Definition of mainstream in English:

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Pronunciation: /ˈmānˌstrēm/


(the mainstream)
1The ideas, attitudes, or activities that are regarded as normal or conventional; the dominant trend in opinion, fashion, or the arts: companies that are bringing computers to the mainstream of American life
More example sentences
  • The problem is, the ideas push into the mainstream of politics, and here we have a problem.
  • Education policy often leads the way to integrate new ideas into the mainstream.
  • The overwhelming message carried by the mainstream is that corporate activities are largely benign and certainly not worth systematic investigation.
1.1 (also mainstream jazz) Jazz that is neither traditional nor modern, based on the 1930s swing style and consisting especially of solo improvisation on chord sequences.
Example sentences
  • The music I heard in my house was my parents' music, which was swing music, jazz, very mainstream jazz nothing esoteric - the usual people like Ella Fitzgerald, [and] Judy Garland.
  • ‘The music is mostly traditional jazz, Dixieland and mainstream jazz,’ said Mr Frank, a double-bass player who took to the stage himself with his Dixieland All Stars.
  • The CD comprises 13 tunes from mainstream through Cape jazz and goema to hip-hop.


1Belonging to or characteristic of the mainstream: mainstream politics a mixture of mainstream and avant-garde artists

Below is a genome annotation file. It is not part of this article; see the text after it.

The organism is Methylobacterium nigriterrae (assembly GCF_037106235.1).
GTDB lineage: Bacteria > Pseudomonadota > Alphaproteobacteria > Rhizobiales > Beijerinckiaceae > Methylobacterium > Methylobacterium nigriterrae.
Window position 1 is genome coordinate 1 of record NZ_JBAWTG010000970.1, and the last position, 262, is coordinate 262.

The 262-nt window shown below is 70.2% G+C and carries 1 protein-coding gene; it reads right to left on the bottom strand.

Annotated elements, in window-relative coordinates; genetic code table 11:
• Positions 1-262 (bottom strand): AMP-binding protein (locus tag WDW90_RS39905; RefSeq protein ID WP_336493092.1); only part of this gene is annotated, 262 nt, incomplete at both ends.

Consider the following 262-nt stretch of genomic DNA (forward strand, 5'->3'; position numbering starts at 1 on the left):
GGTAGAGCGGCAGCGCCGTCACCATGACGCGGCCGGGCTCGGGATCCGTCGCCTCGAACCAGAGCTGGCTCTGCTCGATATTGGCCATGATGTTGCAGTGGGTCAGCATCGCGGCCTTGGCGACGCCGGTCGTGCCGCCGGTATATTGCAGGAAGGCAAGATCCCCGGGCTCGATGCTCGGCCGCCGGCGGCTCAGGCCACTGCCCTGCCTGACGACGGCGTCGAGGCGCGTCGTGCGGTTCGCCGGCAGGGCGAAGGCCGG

More example sentences
  • You will almost never hear any American political figure described by the mainstream media as belonging the left wing.
  • And this is a play, daring though it may be, that belongs in a mainstream house.
  • Corn argues that much of the fault belongs to the mainstream media, which is loath to call any president a liar.
normal, conventional, ordinary, orthodox, conformist, accepted, established, recognized, common, usual, prevailing, popular
1.1(Of a school or class) for students without special needs: children with minor handicaps would be able to attend mainstream schools
More example sentences
  • He also blamed a lack of support for difficult pupils remaining in mainstream schools, an inappropriate curriculum and teacher shortages.
  • But Ms Drown says it would be even more expensive to educate pupils at mainstream schools or at schools outside the borough.
  • She's in seventh grade, at a mainstream school that has special education classes.


[with object]
1Bring (something) into the mainstream: vegetarianism has been mainstreamed
More example sentences
  • But he's mainstreaming the fringe while he's at it.
  • These are aimed at mainstreaming intercultural education into the entire curriculum and developing strategies to combat racist behaviour.
  • Lileks suggests that Democrats are mainstreaming the extreme.
1.1Place (a student with special needs) into a mainstream class or school: the goal is to have the child mainstreamed into a regular classroom
More example sentences
  • This method of transferring information is beneficial for the special education students who are mainstreamed into my art classes.
  • At times, female students who leave ESL classes and are completely mainstreamed lose their in-group status with female students who remain in ESL classes.
  • When special-needs children are mainstreamed into a classroom, we examine their fish-out-of-water struggles.

For editors and proofreaders

Syllabification: main·stream

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